Volume 94, Issue 88

Thursday, March 8, 2001


ARTS AND ENTERTAINMENT

Mojave 3's Halstead finds excuses to travel

Location sinks Greek diner

Talley returns to get paid

Mojave 3's Halstead finds excuses to travel


Gazette File Photo


By Matt Pearson
Gazette Staff

Neil Halstead is tucked quietly into a booth at the rear of a busy cafe on Bloor Street West. The 30-something singer/songwriter looks weary at best, his clay coloured, corduroy pants frayed at the cuffs and the dirty blond hair atop his lanky frame matted after a long night on the bus.

Despite his slight despondency in conversation, Halstead seems no worse for wear. "Touring is great, because you get to see places and meet people. I like that, because everyone's got their own story and I find that very exciting," he admits, hours before joining his band, Mojave 3, for a sold-out show at Toronto's Lee's Palace.

Since the release of their third album, excuses for travellers, Britain's Mojave 3 have kept a hectic schedule. But for Halstead, along with bassist/vocalist Rachel Goswell, guitarist Simon Rowe, drummer Ian McCutcheon and keyboardist Alan Forrester, that seems to suit them fine.

The album in question, lauded by critics on both sides of the Atlantic, is a stunning collection of folk-pop treasures, highlighting both Halstead's commendable songwriting efforts and the band's overall musical abilities. In some circles, Halstead is considered one of Britain's finest contemporary songwriters, often compared to the likes of Bob Dylan and Gram Parsons.

But for the principal architect behind such a project, Halstead seems surprisingly remote. "It's the most comfortable album in terms of how the band actually sounds and the way it fits together," he offers, adding it was recorded over two separate two week-long sessions in the studio.

"We never have any kind of plan when we record," he continues. "In actual fact, we don't even approach them as records; we record a song and then we record another song, and when we've got about 16 songs, we figure we've got enough for an album and pick the songs we like."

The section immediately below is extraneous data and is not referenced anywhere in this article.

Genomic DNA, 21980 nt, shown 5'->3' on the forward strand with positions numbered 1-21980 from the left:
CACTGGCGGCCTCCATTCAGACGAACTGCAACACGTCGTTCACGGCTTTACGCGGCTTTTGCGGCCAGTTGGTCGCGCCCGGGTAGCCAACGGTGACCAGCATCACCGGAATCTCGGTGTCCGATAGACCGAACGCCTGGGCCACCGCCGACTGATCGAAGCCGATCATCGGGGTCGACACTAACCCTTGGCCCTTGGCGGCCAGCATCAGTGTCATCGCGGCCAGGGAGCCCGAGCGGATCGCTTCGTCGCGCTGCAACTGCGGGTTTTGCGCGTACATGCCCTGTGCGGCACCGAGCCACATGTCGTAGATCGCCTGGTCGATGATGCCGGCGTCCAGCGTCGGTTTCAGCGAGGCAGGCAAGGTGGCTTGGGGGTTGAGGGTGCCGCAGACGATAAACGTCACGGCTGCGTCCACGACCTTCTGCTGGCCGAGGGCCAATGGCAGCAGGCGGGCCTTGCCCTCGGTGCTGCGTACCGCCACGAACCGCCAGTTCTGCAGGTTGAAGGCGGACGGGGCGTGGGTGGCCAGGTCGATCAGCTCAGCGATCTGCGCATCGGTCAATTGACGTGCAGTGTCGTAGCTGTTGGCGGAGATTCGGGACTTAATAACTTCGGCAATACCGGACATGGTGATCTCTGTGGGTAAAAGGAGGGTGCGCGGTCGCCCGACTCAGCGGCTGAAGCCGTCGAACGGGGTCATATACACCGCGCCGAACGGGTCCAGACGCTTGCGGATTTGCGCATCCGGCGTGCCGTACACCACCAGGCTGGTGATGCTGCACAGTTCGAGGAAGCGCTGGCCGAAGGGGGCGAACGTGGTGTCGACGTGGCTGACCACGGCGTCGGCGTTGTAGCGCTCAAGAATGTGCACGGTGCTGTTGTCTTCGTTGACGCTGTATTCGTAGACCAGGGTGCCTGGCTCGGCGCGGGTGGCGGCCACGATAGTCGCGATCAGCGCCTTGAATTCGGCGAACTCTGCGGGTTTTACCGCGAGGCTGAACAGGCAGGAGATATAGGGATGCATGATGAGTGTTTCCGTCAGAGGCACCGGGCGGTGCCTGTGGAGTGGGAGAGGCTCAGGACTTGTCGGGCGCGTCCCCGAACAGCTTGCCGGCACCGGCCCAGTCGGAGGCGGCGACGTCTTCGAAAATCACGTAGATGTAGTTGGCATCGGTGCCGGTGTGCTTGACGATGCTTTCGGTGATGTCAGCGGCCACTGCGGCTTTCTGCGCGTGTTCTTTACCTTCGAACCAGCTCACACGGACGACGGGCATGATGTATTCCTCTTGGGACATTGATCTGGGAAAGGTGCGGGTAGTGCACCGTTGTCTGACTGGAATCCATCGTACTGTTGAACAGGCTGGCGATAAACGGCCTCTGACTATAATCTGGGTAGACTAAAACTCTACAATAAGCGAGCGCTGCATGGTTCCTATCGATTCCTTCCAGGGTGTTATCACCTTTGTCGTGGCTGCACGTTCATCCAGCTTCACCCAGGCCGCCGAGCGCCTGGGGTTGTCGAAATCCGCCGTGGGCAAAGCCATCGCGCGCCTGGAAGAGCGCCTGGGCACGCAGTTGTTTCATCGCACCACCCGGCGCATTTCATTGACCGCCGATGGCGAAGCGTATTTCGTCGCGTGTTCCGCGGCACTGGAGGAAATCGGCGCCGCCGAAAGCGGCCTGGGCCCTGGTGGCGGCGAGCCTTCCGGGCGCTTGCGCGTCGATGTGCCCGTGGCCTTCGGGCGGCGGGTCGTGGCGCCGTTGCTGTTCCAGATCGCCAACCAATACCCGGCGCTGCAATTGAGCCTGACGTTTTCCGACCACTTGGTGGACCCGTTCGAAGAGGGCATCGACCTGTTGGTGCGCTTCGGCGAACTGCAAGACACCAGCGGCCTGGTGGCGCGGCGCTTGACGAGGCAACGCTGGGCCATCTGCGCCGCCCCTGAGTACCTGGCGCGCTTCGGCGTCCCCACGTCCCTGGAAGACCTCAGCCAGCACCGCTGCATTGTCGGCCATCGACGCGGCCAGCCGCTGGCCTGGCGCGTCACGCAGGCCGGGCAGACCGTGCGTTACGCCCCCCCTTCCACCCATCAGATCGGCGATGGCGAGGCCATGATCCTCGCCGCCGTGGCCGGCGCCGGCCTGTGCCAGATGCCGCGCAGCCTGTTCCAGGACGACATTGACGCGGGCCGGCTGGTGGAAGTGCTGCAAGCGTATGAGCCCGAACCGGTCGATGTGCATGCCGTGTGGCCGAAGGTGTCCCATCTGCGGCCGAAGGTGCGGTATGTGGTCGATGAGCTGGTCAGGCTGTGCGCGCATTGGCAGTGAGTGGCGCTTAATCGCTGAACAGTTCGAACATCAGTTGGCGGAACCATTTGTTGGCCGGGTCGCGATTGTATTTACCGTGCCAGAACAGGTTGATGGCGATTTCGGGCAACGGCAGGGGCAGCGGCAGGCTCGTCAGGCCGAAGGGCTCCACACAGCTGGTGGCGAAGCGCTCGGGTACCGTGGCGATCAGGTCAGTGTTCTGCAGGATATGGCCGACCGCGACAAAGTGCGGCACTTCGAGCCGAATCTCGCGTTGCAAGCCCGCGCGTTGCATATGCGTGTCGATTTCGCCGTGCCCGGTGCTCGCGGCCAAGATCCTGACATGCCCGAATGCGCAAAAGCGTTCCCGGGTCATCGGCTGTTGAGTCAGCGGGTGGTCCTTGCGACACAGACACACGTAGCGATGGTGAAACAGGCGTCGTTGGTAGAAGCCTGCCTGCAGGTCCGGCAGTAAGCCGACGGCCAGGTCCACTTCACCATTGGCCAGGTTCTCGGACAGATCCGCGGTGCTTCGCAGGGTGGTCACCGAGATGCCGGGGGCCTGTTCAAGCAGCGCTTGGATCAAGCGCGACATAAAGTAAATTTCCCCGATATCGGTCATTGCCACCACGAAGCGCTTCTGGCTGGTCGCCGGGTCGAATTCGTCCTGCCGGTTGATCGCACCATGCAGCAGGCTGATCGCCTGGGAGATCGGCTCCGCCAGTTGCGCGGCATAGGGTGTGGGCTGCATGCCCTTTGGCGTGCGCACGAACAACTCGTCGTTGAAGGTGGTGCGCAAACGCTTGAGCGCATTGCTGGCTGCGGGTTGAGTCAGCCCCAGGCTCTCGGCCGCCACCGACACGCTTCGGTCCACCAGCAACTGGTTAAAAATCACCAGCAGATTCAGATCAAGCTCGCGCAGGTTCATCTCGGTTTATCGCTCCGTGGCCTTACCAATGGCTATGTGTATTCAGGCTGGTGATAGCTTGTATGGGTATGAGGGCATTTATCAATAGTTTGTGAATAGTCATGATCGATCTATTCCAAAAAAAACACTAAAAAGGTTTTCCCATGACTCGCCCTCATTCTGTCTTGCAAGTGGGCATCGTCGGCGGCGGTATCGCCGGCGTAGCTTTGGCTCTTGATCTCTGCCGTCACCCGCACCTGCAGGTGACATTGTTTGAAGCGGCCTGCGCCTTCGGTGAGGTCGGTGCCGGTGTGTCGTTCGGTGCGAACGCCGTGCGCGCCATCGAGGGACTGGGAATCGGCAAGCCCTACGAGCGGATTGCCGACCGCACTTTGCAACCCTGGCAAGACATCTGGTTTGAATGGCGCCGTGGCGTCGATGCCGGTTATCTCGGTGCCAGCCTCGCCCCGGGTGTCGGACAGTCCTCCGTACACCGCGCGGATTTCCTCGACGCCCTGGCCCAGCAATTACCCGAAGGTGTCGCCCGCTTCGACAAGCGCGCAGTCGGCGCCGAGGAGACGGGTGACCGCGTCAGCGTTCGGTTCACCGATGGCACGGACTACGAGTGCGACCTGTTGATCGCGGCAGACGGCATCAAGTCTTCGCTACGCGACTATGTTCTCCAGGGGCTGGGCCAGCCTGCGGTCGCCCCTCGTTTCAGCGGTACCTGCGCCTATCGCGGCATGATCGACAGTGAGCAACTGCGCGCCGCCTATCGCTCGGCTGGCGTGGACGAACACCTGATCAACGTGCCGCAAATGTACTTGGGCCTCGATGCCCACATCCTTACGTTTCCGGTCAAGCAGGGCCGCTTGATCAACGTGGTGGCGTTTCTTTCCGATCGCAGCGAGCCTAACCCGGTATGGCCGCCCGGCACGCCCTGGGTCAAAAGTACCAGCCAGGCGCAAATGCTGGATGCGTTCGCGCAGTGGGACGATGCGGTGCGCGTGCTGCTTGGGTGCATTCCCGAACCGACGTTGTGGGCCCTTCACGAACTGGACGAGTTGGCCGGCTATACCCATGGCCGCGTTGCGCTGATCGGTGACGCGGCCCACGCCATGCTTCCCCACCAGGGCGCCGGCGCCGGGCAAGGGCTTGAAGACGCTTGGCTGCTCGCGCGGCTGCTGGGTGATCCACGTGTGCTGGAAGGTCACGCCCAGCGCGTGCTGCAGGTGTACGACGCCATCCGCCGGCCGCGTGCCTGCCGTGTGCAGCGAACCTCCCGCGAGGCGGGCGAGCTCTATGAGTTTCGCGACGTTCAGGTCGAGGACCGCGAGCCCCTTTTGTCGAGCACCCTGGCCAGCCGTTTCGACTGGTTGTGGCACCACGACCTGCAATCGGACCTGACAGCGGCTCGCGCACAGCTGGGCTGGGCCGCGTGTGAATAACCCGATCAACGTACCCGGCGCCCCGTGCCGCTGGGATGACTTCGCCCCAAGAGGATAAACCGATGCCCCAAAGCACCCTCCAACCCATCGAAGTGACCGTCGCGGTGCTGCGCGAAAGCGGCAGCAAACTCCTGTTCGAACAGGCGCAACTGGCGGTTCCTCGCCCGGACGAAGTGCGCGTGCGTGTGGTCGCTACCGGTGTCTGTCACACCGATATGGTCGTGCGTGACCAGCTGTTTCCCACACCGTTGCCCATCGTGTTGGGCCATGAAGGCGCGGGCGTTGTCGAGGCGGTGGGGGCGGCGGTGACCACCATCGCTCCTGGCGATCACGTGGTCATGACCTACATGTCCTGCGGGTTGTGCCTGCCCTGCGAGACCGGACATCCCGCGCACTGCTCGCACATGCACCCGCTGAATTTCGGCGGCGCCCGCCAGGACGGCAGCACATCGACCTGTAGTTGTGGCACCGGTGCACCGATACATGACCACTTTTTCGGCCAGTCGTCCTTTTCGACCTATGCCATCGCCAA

For the most part, Halstead has known little in his adult life beyond the glare of the indie rock spotlight. Slowdive, the band he headed prior to Mojave 3, was signed when Halstead was only 18-years-old, but after six years, the band folded and Halstead felt untethered.

"When Slowdive split up, there was a point when I had enough of music. I took a big break and literally went away for four months and didn't even think about, listen to, or have anything to do with music," Halstead says, trailing off shyly.

His musical exile didn't last long though, as he teamed up with fellow Slowdive alumnus Rachel Goswell and drummer Ian McCutcheon to produce 1995's Ask Me Tomorrow, inadvertently forming Mojave 3.

"Ask Me Tomorrow was just a bunch of songs we recorded; we didn't have a record deal at the time. I think we recorded the album in two or three days. When 4AD offered to put it out I guess at that point, it became a project or a band," he recalls.

As Mojave 3's most prolific songwriter, Halstead thinks the art of songwriting isn't so much a chore as it is a random occurrence. "I don't do it in a disciplined way. I go through periods where I know I can write songs, so I'll write a lot of stuff. I find it much easier to write a song if you're tired because you just catch things on the edge rather than focussing on them," he explains.

Halstead appears to be loosening the reins of control within the band. On excuses for travellers, both Goswell and McCutcheon are credited for penning songs, and according to Halstead, there will be more of that in the future. "My ego doesn't feel the need to dominate the band. The next record will be much more balanced in terms of songwriting," he says earnestly.

"I think you have to make records that you want to listen to yourself and that's the only way I approach things," he says, buttoning his parka in preparation for the chill of a late afternoon in February. "I don't know if you're ever completely happy with the final product, but there's a point when you just have to say, 'This is the closest we're gonna get.'"


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